Eduardo is now actively involved in the pursuit of immigrant justice with COPA. Eduardo believes that a connected community, is a strong community. Eduardo believes in spreading awareness to the immigrant community to empower those without a voice. Eduardo plans to change the narrative surrounding undocumented immigrants, his message to those in power is simple: immigrants deserve to to be treated with respect and dignity, not because of what they can contribute but because they are human beings regardless of their status.

Eduardo is currently enrolled at Arapahoe Community College, he is pursuing a degree in Cultural Anthropology. His goal is to be able to connect this studies to immigrant justice and the improvement of his community.

Hobbies: “My favorite activities are hiking, rock climbing, and photography. I enjoy any activity that has to do with the outdoors, I love climbing mountains during the summer and diving in cold water in a mountain lake. You can also find me searching for the best coffee in town at any given night.”

Kobi Love

Kobi Love

Kobi Love is a winter baby arriving to Earth in Detroit Michigan in the late 1980’s. Originally born Jaimes Michael to a 25 year young married couple June & James. Said to be named after his Dad & eldest uncle James, a.k.a. Black King or Suave. As for the name Michael, his Mom said it was given after the biblical archangel.

His early childhood was molded by experiences of hearing audio cassettes and airwaves that were blasting “Fight the Power”, “F the Police”, & “We’re All In The Same Gang”. He was shaped by experiences of seeing Denzel Washington live out brother Malcolm’s image on the big screen while seeing countless older guys wearing cool leather X jackets. Living in America’s largest Blackest metropolitan area in the country, these were times of great pride and potential. Unfortunately due to the effects of trauma from enslavement, the ongoing holocaust of the enslaved, the political tyranny of the enslavers and the policies from the 50’s all the way up to Bush’s new world order speech of September 11th, 1991. Instead of witnessing his city reach its potential, he ended up seeing segregated poverty and pain. This was a time where young Jaimes was subconsciously being driven deeper into a vivid tale about a “war in heaven”. His “Mama” as he called her, ensured that he acted, felt and lived divinely. But his environment reflected nothing but an attempted genocide. Was the devil real and “who is God?” were not just questions of young curiosity or philosophy. To this child they seemed like questions of survival.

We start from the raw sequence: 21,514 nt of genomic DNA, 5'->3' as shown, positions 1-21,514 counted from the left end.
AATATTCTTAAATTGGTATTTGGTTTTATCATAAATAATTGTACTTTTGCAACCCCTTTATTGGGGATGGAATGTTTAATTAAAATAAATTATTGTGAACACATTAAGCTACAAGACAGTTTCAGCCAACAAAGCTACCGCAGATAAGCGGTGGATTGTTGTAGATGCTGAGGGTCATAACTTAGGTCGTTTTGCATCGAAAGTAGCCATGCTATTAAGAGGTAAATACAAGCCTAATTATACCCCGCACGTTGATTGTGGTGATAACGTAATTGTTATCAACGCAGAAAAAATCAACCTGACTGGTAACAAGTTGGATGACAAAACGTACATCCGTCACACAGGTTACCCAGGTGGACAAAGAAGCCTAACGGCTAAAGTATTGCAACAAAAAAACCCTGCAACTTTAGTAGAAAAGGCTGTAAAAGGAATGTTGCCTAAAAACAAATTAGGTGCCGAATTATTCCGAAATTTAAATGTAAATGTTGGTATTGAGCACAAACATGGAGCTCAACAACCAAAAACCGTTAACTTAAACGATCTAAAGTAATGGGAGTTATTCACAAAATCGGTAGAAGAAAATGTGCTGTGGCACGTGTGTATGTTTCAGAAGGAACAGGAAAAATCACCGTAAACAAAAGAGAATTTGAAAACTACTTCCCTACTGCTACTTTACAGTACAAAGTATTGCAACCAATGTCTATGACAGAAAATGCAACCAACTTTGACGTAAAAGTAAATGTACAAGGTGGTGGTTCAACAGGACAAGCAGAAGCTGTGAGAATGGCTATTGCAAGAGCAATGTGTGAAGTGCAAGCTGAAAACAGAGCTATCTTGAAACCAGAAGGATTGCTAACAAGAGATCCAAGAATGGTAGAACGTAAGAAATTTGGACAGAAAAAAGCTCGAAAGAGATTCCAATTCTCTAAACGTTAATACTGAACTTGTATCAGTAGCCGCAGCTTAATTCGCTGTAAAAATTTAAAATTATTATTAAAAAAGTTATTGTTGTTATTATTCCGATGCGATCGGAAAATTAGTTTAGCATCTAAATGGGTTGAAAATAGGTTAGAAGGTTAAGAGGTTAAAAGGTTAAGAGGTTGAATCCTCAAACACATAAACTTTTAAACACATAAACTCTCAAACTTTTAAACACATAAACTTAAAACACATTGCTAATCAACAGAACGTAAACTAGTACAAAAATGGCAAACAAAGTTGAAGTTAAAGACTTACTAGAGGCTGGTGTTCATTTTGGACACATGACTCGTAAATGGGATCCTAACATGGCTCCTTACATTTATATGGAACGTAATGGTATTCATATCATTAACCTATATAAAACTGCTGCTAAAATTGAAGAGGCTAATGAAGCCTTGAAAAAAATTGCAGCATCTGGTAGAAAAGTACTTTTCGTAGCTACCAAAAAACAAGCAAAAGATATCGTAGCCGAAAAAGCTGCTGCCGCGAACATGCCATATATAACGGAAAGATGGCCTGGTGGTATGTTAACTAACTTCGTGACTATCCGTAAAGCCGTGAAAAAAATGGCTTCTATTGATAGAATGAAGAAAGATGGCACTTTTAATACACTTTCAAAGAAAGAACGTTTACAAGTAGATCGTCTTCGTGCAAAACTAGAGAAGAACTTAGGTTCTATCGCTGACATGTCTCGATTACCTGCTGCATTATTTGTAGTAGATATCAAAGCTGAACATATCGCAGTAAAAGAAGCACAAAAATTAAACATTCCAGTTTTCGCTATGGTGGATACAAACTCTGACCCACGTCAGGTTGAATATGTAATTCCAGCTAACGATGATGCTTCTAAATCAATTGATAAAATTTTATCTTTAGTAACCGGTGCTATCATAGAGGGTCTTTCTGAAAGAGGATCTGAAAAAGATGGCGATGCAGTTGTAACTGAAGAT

Given the choice on wear to attend kindergarten, he picked Marcus Garvey Academy and enrolled in what he considers the greatest school he could have ever attended. He would go on to stay from kindergarten and grade school all the way until graduation, which was not allowed until going through a mandatory Rights of Passage. After Rights of Passage he was officially given his cultural title & manhood name of Kobi. Now armed with knowledge of Self and an ambition to arm other youth with authentic inner power, Kobi would go on to become President of the student council. Before receiving a vocational trade as a resident of Detroit Job Corps, he became Vice President of the male dormitory at 18. After traveling to Denver, at just 20 years young, Kobi’s desires and abilities to lead his peers gained him employment at a youth center that catered to youth ages 16-24. Despite his age, he led the other youth formally and informally by facilitating men’s group classes, creating a homeless youth resource guide and writing a hip hop curriculum for Hip Hop Class. The center closed after falling to the effects of the Great Recession, non-profit business mismanagement and uncaring local politics.

After the youth center Kobi literally met the woman of his dreams and went on to have 5 sons in what some would describe fairytale fashion. In the last 10 years Kobi has created a functioning framework for a centralized community government, employed over a dozen felons over a stretch of 4 years, and used a labor company created under that same community government to provide west African countries with over 1 million pairs of used and donated shoes. Kobi has knocked on tens of thousands of doors canvassing to better the overall economic and political knowledge of the general public. As well as served on the Board of Directors of Black United Fund Colorado and as Chancellor of the Tribunal Council for United Black America.

 

Hobbies: “My hobbies are always filled with some sort of laughter & learning. The best of things is honestly just spending time with my wife & children, especially when we’re being creative together. Eating plant-based recipes of the comfort foods I grew up on while sitting around constructively chatting with my sons is the paradise on Earth that I’ve been allowed to experience.”